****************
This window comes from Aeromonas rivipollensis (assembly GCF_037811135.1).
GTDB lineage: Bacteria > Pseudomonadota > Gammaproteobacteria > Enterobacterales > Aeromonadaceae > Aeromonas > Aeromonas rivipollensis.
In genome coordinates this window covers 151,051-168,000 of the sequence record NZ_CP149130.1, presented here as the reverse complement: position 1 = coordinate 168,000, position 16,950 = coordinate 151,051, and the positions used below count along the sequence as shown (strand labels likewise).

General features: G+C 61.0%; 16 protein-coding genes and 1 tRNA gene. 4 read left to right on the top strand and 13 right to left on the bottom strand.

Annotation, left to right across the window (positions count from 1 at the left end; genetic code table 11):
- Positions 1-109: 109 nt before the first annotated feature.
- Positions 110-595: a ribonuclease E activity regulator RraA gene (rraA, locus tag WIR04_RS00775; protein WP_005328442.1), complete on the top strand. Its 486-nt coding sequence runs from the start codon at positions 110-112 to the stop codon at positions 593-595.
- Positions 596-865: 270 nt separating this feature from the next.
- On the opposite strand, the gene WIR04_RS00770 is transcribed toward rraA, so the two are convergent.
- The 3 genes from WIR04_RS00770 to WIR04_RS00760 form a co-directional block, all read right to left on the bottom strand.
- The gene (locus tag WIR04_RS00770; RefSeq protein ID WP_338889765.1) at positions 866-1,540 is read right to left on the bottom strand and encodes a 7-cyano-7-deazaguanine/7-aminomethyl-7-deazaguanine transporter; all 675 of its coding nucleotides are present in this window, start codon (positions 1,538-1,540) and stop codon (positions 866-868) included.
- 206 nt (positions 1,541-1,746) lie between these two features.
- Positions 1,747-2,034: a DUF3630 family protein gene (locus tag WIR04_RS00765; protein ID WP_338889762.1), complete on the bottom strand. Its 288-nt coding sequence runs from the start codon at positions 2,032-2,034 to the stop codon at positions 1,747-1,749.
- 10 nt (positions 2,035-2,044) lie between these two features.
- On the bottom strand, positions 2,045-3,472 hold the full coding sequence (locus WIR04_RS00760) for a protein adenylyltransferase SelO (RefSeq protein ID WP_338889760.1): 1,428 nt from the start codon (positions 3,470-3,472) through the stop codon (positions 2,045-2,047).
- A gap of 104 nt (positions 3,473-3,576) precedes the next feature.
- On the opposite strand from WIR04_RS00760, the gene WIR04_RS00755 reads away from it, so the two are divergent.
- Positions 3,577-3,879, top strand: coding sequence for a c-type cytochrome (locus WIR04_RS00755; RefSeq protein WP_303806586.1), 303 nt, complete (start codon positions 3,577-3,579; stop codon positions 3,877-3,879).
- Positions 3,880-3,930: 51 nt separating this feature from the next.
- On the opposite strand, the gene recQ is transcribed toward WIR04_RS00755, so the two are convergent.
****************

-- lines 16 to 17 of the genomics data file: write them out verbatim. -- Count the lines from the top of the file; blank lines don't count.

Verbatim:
- A gap of 104 nt (positions 3,473-3,576) precedes the next feature.
- On the opposite strand from WIR04_RS00760, the gene WIR04_RS00755 reads away from it, so the two are divergent.